Domestic and silvatic T. infestans - All 12 domestic and silvatic samples of T. infestans from Jumach'Uma, Bolivia yielded completely identical nucleotide DNA sequences. This same haplotype was also obtained from the geographically close Santivanez and Cochabamba specimens (Figs 1, 2).
T. infestans geographical variation - The T. infestans populations could be separated into four distinct haplotypes without any intra-populational variation detected. A very clear differentiation was found between the Bolivian samples and the other samples from Brazil and Argentina. The Bolivian samples presented two different haplotypes, one for the Andean populations and the other for the Chaco (melanic) population. This clade (Bolivian samples) was well supported by two synapo-morphies (nt positions 288 and 384) and by a bootstrap value of 72 in the NJ analysis (Fig. 3). Insects from Argentina and Brazil share one most common haplotype with a slightly different one showed by the Brazilian Paraná (PR) sample (and T. melanosoma, see below). The clade they formed was supported by one synapomorphy (nt position 186) and by a bootstrap value of 86 (Fig. 3). Fifty characters supported the T. infestans/T. melanosoma clade and the six remaining variable characters were exclusive to the terminal branches (63, 183, 243, 297 and 354). There were no conflicting (homoplastic) characters in the parsimony analysis. The four haplotypes were determined by eight variable nucleotide (nt) sites. All eight variable sites were third codon positions and the nt substitutions were synonymous (i.e. do not alter the amino acid sequence). Seven (of the eight) nt substitutions were transitions (C « T or A « G) and 1 was a transversion (A « C) (Fig. 2).
DNA sequence analysis - T. melanosoma presented the exact same haplotype as the two T. infestans samples from the State of Paraná and was also very similar to the other T. infestans populations from Brazil (with the difference of only one silent substitution, Fig. 2). When compared to the more different Bolivian populations, it can be seen that the few (5-7) nucleotide (nt) substitutions occurred on the 3rd codon position and were silent substitutions, i.e. do not produce an amino acid change. On the other hand, the comparison of the T. melanosoma/T. infestans (PR) haplotype with T. brasiliensis revealed a significant degree of sequence divergence. There were 53 nt substitutions (41on the 3rd position of the codon, 10 on the 1st, and 2 on the 2nd), and six of them were non-silent.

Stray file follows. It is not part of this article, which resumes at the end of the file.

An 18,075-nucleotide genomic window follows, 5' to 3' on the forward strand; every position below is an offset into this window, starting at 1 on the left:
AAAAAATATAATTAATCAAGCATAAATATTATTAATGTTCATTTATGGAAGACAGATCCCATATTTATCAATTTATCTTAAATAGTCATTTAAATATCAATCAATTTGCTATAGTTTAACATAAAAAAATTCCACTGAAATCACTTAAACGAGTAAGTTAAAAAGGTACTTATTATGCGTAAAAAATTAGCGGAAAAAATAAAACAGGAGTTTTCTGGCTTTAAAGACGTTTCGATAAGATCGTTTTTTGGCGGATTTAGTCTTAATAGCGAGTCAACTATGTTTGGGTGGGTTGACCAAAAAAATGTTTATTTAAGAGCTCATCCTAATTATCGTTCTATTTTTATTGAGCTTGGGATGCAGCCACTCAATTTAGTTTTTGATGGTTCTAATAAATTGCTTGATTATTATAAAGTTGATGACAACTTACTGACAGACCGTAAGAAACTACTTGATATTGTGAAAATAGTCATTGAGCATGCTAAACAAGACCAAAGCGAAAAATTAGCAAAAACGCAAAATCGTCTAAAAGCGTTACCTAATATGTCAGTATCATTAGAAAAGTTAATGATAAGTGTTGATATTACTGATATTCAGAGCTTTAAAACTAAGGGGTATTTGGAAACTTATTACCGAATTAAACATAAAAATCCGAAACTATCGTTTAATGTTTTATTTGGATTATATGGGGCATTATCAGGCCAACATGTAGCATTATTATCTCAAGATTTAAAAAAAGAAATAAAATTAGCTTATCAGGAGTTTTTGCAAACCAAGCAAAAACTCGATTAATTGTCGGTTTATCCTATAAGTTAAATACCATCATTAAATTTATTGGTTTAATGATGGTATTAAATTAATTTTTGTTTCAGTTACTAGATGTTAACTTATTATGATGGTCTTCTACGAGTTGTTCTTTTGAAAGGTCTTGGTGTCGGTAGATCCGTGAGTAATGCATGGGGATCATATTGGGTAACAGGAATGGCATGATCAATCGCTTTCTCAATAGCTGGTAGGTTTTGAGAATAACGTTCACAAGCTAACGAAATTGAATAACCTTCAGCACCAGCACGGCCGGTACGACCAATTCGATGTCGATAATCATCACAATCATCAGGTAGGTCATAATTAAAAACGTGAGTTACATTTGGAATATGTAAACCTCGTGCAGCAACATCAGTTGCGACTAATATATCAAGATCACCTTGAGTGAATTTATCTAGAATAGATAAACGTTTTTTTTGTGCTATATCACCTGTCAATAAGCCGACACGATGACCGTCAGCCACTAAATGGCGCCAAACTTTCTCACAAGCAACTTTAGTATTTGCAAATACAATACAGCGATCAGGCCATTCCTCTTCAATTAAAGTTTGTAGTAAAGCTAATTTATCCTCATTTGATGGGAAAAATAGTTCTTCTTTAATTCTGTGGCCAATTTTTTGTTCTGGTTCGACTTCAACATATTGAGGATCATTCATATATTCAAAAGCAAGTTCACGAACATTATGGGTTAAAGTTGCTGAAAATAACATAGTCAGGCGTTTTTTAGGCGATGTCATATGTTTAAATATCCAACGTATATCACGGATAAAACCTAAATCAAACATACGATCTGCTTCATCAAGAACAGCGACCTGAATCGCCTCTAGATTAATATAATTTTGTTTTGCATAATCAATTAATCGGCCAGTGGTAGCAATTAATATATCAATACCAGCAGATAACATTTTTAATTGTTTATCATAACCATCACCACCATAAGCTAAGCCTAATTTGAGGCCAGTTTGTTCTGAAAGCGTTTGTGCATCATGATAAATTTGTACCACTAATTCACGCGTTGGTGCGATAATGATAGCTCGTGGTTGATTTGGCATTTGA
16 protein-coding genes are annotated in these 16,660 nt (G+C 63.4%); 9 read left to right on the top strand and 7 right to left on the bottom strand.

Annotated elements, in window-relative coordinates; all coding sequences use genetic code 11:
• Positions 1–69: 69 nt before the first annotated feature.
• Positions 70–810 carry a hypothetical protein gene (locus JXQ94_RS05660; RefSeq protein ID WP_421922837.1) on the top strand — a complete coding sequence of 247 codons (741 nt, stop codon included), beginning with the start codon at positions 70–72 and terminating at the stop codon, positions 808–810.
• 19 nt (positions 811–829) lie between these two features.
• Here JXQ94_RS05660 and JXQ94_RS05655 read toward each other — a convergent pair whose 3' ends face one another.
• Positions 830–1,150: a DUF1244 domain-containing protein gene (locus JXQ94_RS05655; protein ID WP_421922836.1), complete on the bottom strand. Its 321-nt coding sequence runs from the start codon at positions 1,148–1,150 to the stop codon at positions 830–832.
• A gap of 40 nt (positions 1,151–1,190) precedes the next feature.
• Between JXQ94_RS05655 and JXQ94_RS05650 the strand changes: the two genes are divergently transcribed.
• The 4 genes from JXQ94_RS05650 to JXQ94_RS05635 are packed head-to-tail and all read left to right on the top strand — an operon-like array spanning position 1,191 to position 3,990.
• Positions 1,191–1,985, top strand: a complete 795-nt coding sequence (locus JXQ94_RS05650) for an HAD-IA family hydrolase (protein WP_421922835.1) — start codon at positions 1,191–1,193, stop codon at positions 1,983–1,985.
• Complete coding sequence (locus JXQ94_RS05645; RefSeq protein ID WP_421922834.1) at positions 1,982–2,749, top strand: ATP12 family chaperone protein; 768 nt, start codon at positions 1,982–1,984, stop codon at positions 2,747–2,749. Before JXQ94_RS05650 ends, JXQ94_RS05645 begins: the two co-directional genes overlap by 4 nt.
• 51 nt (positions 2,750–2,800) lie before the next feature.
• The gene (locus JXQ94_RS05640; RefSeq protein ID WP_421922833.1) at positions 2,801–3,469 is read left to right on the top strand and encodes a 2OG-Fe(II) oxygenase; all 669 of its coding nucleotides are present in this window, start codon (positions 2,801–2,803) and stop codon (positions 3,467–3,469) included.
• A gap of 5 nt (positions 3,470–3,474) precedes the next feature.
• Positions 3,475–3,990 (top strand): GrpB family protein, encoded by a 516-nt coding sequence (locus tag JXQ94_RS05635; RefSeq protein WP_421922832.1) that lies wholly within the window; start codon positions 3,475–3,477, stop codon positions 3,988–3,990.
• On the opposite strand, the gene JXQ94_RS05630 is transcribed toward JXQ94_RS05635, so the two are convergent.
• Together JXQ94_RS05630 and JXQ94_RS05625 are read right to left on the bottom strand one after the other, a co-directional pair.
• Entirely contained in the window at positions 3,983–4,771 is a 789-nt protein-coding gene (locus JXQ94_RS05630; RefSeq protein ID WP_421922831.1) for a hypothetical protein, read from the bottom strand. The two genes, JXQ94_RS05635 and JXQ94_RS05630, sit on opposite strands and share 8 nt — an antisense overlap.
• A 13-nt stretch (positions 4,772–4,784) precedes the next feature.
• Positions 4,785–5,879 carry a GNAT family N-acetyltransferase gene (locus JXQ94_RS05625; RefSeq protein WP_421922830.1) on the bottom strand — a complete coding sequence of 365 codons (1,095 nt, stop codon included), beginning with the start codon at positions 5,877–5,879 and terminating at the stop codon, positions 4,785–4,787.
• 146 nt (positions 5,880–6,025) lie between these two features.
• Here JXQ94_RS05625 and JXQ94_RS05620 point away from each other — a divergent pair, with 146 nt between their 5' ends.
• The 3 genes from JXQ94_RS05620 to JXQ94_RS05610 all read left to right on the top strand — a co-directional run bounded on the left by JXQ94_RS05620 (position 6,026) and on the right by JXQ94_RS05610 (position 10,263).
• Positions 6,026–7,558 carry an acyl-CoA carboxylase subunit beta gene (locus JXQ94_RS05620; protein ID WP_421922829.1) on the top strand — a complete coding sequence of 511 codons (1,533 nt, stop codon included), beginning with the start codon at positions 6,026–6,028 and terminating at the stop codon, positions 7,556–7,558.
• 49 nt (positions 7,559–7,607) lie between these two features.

Cytogenetics - The chromosome complement of T. melanosoma is composed of 20 autosomes plus two sex chromosomes (XY for males and XX for females). Using the C-banding approach we observed that three autosomal pairs (and sometimes a fourth pair), show heterochromatic blocks in one or both chromosomal ends. The sex chromosomes exhibit an intermediate size. The Y chromosome is partially C-heterochromatic while the X chromosome is euchromatic (C-negative).
In early meiotic prophase this species presents a large heterochromatic chromocenter formed by the association of C-heterochromatic blocks of the three large autosomal pairs and both sex chromosomes. The arrangement of the chromosomes during metaphase I and II and their segregation in both anaphases were as normally observed for other triatomine species.
In spite of the small number of individuals analyzed, we observed a great variability in the patterns of C-bands (Table III). The amount of heterochromatin represents about 23-30 % of the total autosomal length.
Comparison between T. melanosoma and T. infestans - No cytogenetic differences between T. infestans (Panzera etal. 1992) and T. melanosoma were detected (Fig. 4 a and b). Karyotype (number and size of chromosomes) as well as quantity, distribution, and meiotic behaviour of C-heterochromatin were similar to those observed in T. infestans individuals from natural populations of Uruguay (Panzera et al. 1992).
Cytogenetic analysis of the hybrids - The meiotic behavior in the hybrids is apparently normal. We observed a complete meiotic pairing between the autosomes of both species and no univalent was detected. The sex chromosomes also show a typical meiotic behavior. We did not observe any alteration in the morphology of the spermatid and spermatozoids.
Allozymes - Alleles found in the T. melanosoma sample were not different from those already known for T. infestans (Dujardin et al. 1998), except for the first locus of the IDH system (Idh1). By increasing the voltage from 100 to 110, the existence of a previously undetected polymorphism was revealed. At this locus, a new, fast allele (Idh1-1) was fixed in the T. infestans population from Paraguay and in T. melanosoma, whereas the Bolivian (Andean), T. infestans population presented only the slow allele (Idh1-2, Table IV).